If you thought you knew the definition of a bogan, think again.
Language is a continuously changing landscape, in which new words appear, others fade out of general usage and some evolve and take on different meanings.
Bogan is one of the evolving terms that attracted the attention of the team at the Australian National Dictionary Centre, which is responsible for editing the 6th edition of the Australian Concise Oxford Dictionary (ACOD), released this week.
They provided the list below of terms that have evolved since they appeared in the 5th edition of the ACOD.
Bogan is one of the words which have changed since the previous edition of the ACOD was released. Bogan first appeared in the 1980s and was originally defined as, ‘a person who is regarded as being uncultured and unsophisticated, esp. such a person from a low socio-economic or poorly educated background.’
However, in the 2017 edition, gone is the reference to socio-economic status, with two (potentially insulting) definitions in its place.
The new definition reads, ‘an uncultured and unsophisticated person; a boorish and uncouth person.’
Rather than confining bogans to a certain socio-economic group, now any of us can be a bogan. The emergence of the term CUB ‘cashed-up bogan’ this century was an early indicator of this shift.
The definition of Generation X has also changed over the years. Originally referring to, ‘young adults who were born in the mid 1960s to mid 1970s, typically perceived to be disaffected and directionless’, members of Generation X are no longer considered to be young or typically disaffected or directionless.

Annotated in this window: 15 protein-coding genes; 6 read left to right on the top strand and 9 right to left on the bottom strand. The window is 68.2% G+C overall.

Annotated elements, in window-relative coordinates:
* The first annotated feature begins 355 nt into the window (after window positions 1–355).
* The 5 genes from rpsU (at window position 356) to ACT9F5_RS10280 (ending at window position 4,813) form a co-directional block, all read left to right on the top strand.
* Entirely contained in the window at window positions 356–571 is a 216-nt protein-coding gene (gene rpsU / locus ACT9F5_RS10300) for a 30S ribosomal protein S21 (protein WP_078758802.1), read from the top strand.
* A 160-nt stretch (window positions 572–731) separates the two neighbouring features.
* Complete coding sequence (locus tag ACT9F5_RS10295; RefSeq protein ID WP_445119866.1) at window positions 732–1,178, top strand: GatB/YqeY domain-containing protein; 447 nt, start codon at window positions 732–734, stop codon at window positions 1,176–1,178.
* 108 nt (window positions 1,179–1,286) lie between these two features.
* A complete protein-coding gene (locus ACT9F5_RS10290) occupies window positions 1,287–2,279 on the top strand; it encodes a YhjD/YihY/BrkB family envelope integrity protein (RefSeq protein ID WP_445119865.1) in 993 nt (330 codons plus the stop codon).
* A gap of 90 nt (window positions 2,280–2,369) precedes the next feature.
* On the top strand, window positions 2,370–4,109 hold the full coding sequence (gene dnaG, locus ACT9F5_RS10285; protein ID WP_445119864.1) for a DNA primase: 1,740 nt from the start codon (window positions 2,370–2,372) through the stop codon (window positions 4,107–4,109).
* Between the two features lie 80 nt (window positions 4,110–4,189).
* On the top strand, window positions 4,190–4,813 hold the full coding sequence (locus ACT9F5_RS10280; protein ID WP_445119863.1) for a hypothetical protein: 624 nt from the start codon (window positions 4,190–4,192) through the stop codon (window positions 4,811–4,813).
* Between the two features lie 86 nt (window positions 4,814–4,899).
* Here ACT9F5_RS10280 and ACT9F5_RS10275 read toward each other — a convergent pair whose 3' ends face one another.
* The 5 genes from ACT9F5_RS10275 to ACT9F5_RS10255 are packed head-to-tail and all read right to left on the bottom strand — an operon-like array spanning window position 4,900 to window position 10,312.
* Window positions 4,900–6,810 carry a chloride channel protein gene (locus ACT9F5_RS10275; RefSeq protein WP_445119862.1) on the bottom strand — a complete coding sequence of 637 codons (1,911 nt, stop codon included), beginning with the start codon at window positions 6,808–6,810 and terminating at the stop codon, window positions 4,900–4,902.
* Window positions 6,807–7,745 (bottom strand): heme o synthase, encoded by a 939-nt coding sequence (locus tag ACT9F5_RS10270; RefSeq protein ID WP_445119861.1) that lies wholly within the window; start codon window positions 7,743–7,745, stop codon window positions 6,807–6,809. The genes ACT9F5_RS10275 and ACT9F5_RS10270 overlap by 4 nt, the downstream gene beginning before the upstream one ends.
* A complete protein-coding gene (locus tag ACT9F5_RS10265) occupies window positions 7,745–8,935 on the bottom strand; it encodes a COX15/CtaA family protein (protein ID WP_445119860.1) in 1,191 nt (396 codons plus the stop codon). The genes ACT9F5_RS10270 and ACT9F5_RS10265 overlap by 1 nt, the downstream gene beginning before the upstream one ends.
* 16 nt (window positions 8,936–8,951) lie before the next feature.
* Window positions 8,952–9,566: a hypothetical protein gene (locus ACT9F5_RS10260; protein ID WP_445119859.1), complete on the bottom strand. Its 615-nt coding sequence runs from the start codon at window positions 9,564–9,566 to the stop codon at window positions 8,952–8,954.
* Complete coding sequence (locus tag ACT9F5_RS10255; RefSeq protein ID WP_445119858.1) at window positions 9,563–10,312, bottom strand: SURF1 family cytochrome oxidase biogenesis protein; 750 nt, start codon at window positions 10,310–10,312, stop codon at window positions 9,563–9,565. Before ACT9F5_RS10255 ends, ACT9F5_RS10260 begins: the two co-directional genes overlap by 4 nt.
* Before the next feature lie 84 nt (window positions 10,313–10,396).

The new definition of Generation X is, ‘the generation born after that of the baby boomers (roughly from the early 1960s to mid 1970s)’.
It is not surprising that technology has changed the words we use, and even the term ‘Internet’ itself has evolved. While previously defined as, ‘an international information network linking computers, accessible to the public via modem links etc’, it is now, ‘a global computer network providing a variety of information and communication facilities, consisting of interconnected networks using standardised communication protocols’.
Just as technology has introduced new words, so has it changed others. A journalist was formerly described as, ‘a person who writes for newspapers or magazines or prepares news to be broadcast on radio and television’, with the proliferation of internet news sites it has become, ‘a person who writes for newspapers, magazines, or news websites or prepares news to be broadcast’.
Changing social attitudes (and in some countries legislative changes) mean that women are not the only ones looking for the ideal future husband or boyfriend. As a result, the definition of Mr Right has changed from, ‘a single woman’s ideal partner or husband’, to ‘the ideal future husband or boyfriend’.
For more on changes to the Australian Concise Oxford Dictionary, see What do selfie stick, paleo diet and whatevs have in common?